Those imaginative enough will leave with their pockets stuffed with stones, metal bits, shards of crockery. They will tell their friends what it is and the things will transform before their eyes. In a hidden recess of themselves, even those who say they don’t believe will believe. Wigrum knows that out of a beloved story he is left, at times, with only a few phrases, an image, an impression. Can a whole world, a man’s life be reconstructed out of what remains? The allusion is inevitable. Saves us from having to shoulder all the weight of our presence. To pick up the thread of a story, retain only what’s left of it, and invent the rest.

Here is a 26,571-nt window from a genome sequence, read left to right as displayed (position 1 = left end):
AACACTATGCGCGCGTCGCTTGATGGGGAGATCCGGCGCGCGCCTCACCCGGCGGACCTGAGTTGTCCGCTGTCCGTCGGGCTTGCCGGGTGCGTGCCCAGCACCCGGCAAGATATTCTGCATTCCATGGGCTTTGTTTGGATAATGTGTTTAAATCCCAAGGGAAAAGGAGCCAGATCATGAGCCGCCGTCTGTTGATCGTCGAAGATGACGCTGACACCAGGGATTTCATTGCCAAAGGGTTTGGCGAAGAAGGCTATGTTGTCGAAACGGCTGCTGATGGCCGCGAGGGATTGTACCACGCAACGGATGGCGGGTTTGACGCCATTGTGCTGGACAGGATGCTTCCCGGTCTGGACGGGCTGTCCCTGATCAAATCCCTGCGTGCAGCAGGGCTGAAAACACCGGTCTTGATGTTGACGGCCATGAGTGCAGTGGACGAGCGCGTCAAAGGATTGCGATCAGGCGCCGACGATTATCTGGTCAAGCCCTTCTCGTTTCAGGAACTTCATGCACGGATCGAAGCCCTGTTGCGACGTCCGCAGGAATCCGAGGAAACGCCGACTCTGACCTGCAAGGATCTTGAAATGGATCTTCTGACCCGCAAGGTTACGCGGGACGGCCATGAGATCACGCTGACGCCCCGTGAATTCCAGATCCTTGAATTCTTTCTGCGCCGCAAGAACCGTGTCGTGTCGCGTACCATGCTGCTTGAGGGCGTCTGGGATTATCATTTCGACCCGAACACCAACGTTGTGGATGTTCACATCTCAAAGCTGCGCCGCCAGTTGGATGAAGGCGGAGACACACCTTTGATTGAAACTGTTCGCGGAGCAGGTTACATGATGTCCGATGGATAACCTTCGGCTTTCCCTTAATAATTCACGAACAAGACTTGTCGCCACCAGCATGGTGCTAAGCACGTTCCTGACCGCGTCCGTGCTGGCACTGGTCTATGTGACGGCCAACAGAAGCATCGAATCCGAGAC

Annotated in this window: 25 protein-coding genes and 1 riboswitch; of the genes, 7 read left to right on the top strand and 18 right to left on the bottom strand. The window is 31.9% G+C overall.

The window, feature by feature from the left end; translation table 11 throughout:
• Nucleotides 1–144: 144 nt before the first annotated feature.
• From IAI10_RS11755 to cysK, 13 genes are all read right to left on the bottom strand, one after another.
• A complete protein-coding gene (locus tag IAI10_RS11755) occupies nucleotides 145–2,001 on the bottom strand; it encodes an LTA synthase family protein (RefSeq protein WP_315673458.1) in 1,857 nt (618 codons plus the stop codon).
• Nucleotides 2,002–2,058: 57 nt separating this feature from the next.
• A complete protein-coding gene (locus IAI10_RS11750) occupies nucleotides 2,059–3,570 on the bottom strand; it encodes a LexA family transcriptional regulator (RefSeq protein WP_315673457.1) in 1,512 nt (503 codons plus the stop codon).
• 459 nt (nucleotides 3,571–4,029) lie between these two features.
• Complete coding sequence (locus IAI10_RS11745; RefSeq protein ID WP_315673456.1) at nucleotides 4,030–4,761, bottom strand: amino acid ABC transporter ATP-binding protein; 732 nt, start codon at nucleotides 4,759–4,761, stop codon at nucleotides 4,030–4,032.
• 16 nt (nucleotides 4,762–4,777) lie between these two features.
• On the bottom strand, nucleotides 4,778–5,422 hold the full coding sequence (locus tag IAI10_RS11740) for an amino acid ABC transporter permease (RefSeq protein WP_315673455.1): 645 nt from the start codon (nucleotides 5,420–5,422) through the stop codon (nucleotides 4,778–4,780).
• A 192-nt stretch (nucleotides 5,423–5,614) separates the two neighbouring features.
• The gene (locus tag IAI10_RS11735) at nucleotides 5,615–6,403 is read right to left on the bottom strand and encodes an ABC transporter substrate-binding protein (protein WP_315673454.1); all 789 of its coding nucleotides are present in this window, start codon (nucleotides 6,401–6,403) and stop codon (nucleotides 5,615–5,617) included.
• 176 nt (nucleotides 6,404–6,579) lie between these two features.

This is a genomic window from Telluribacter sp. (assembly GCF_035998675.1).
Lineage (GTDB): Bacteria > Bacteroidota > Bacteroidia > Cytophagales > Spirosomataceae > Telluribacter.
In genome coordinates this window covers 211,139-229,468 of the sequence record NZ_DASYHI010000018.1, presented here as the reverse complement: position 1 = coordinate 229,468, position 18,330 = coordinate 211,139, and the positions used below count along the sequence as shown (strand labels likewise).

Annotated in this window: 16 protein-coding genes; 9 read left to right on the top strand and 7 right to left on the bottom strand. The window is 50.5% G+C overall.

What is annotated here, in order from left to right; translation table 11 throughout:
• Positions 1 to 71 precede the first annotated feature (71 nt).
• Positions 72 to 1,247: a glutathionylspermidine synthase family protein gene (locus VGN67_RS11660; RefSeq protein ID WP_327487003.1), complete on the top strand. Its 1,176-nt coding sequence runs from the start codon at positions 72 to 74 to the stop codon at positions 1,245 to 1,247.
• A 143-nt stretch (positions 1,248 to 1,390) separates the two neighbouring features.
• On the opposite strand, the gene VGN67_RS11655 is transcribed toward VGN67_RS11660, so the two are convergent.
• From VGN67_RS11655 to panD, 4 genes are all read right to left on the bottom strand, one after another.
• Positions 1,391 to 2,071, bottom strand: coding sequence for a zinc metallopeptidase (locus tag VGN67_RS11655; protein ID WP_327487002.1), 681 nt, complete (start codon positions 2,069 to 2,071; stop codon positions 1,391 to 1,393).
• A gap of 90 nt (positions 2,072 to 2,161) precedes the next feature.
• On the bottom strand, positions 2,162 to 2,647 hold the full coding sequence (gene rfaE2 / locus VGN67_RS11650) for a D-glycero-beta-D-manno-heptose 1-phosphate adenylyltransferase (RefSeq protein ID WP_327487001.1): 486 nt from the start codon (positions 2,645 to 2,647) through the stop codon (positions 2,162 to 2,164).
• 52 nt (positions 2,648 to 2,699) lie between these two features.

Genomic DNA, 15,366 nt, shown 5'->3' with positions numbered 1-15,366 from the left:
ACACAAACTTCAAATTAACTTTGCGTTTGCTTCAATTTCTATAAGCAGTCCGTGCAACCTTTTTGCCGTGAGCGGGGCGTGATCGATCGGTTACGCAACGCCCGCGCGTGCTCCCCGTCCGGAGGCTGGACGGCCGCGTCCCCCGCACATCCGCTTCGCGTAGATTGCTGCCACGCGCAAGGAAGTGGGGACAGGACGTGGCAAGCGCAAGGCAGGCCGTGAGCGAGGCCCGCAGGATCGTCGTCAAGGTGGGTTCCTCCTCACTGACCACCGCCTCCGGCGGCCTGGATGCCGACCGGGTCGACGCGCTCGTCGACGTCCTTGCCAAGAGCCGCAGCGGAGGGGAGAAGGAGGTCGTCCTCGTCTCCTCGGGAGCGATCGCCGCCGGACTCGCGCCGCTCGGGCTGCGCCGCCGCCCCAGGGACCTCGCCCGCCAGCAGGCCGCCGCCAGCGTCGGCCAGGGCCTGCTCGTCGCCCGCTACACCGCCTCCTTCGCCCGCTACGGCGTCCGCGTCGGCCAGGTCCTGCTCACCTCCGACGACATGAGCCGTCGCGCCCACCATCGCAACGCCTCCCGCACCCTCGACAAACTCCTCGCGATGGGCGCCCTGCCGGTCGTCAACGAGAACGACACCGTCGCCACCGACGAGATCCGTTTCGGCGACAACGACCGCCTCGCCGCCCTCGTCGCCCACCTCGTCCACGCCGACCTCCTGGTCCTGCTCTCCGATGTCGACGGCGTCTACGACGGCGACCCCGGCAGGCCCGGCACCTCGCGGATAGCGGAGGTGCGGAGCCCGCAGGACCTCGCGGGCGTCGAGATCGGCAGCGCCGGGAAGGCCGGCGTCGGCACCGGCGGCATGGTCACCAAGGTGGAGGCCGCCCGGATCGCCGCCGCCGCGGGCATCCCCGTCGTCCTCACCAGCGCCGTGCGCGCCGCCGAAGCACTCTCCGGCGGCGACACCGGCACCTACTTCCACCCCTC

Immediately after this, Wigrum finds his object, but importantly, there are others looking in the rubble, weepers, the wretched, and children. Canty and Wigrum are asking this from us. This admission of the lie, or at least of the fractured truth, is followed by a brief, detailed history of a spoon Wigrum finds and we are expected to believe. We should forget doubts, see what pieces we can find, and then see what we can do with those pieces ourselves, after someone else has found the story. Objects, people, stories, and allusions are all threads that can be picked up and then invented off of. With a backbone set, Wigrum again opens up, early resentments eased.